General News of Wednesday, 27 February 2013
Source: Daily Graphic
Two audit officers have dragged the National Health Insurance Authority (NHIA) to the High Court, claiming GHC145,050 in damages.
The plaintiffs, Mr Moro Kwesi Sesi and Kenneth Gbezeh, claim that the NHIA had given them a “raw deal”.
Joined in the application is Mr Maxwell Amo Hoyte, an accounting consultant.
In their statements of claim, the plaintiffs averred that in 2010, the second defendant, Mr Hoyte, employed them as audit officers leading a team of other audit officers, including trainees, to audit mutual insurance schemes under the NHIA.
According to the claim, the second defendant, who was then not licensed as a consultant, operated under Glisten Consult and Aiko Consult and had won the contracts to audit those schemes using Glisten and Aiko.
It said from 2011, Mr Hoyte, then having formed Amazen Consult and obtained a consultant’s licence, won contracts in the name of Amazen Consult to audit schemes under the NHIA.
Mr Hoyte, according to the claim, then employed the plaintiffs to lead teams, including staff of the Internal Audit Division of the NHIA, to audit 11 schemes of the NHIA all over the country, spending 102 days to complete the audits before submitting reports to Mr Hoyte for onward transmission to the NHIA.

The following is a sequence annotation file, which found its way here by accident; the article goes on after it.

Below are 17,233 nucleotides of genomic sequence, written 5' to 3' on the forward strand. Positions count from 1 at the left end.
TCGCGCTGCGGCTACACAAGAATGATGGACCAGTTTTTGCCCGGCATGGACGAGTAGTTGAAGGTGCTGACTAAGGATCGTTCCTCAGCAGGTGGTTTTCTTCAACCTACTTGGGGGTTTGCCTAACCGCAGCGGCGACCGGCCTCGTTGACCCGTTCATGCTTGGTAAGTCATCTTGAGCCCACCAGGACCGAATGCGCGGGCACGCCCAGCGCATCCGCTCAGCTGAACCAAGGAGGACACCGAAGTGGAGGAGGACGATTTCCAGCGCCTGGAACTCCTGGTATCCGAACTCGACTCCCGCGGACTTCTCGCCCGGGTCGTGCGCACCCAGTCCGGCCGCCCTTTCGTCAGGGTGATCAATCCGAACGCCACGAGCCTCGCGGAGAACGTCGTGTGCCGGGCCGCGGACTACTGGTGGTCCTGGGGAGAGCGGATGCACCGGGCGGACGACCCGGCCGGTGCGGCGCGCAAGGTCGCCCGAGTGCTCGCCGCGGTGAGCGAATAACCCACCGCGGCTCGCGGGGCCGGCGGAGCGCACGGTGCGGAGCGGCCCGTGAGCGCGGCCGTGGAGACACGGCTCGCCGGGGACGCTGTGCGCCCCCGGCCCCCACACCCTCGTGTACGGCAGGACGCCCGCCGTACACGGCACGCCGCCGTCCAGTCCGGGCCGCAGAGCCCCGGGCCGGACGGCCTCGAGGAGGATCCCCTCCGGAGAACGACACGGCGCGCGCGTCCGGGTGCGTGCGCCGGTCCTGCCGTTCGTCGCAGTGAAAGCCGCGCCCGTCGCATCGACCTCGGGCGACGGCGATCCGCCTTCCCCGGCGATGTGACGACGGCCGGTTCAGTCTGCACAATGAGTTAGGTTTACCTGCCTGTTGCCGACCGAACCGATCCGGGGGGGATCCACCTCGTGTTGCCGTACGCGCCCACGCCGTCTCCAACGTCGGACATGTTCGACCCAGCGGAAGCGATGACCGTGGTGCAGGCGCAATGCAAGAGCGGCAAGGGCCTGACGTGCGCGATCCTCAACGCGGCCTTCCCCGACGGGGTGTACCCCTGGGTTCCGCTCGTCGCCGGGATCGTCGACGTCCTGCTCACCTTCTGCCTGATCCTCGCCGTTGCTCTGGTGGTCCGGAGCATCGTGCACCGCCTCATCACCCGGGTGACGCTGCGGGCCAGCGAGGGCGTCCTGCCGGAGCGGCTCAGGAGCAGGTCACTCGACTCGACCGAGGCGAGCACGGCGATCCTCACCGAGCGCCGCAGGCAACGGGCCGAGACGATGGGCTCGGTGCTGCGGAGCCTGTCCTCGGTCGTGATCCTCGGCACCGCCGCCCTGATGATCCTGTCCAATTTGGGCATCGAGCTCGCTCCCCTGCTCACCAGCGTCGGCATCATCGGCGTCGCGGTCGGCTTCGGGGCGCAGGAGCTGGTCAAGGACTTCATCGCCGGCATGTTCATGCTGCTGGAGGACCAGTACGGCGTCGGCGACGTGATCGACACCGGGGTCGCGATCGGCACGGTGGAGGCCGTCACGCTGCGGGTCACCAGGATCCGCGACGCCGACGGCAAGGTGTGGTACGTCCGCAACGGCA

They said it was always understood among the three parties that by virtue of the experience gained in auditing the NHIA schemes and training staff of the Internal Audit Division on the job, the plaintiffs would be employed by the authority as permanent staff of its Internal Audit Division.
According to the statements, by virtue of that arrangement, the plaintiffs applied themselves assiduously to the audit of the schemes and trained staff of the Internal Audit Division on the job.
They received only “per diem” from the authority on all the trips they embarked on and were often conveyed to the schemes by transport provided by the NHIA.
According to them, they were not particularly interested when they were instructed by the second defendant to report to the first defendant’s officers to take up assignments to audit the schemes, to know under whose authority the assignment had been approved and whether they were executing the assignments for any of the private consultancies operated by second defendant.
They said the modus operandi was that the second defendant would call them on phone and instruct them to report to the Head of the Internal Audit Division of the NHIA, Dr Gustav Cruickshank, or his officers, adding that they had a working relationship with Dr Cruickshank through telephone and e-mail.
The plaintiffs said at the end of 2012, they were told by Dr Cruickshank that their relationship with the NHIA had been terminated and they would be employed as arranged.
According to them, they had not been paid for the work they did for the first defendant through the reference of the second defendant and been paid only a fraction of what they deserved, causing them to lose professional income totalling thousands of Ghana cedis.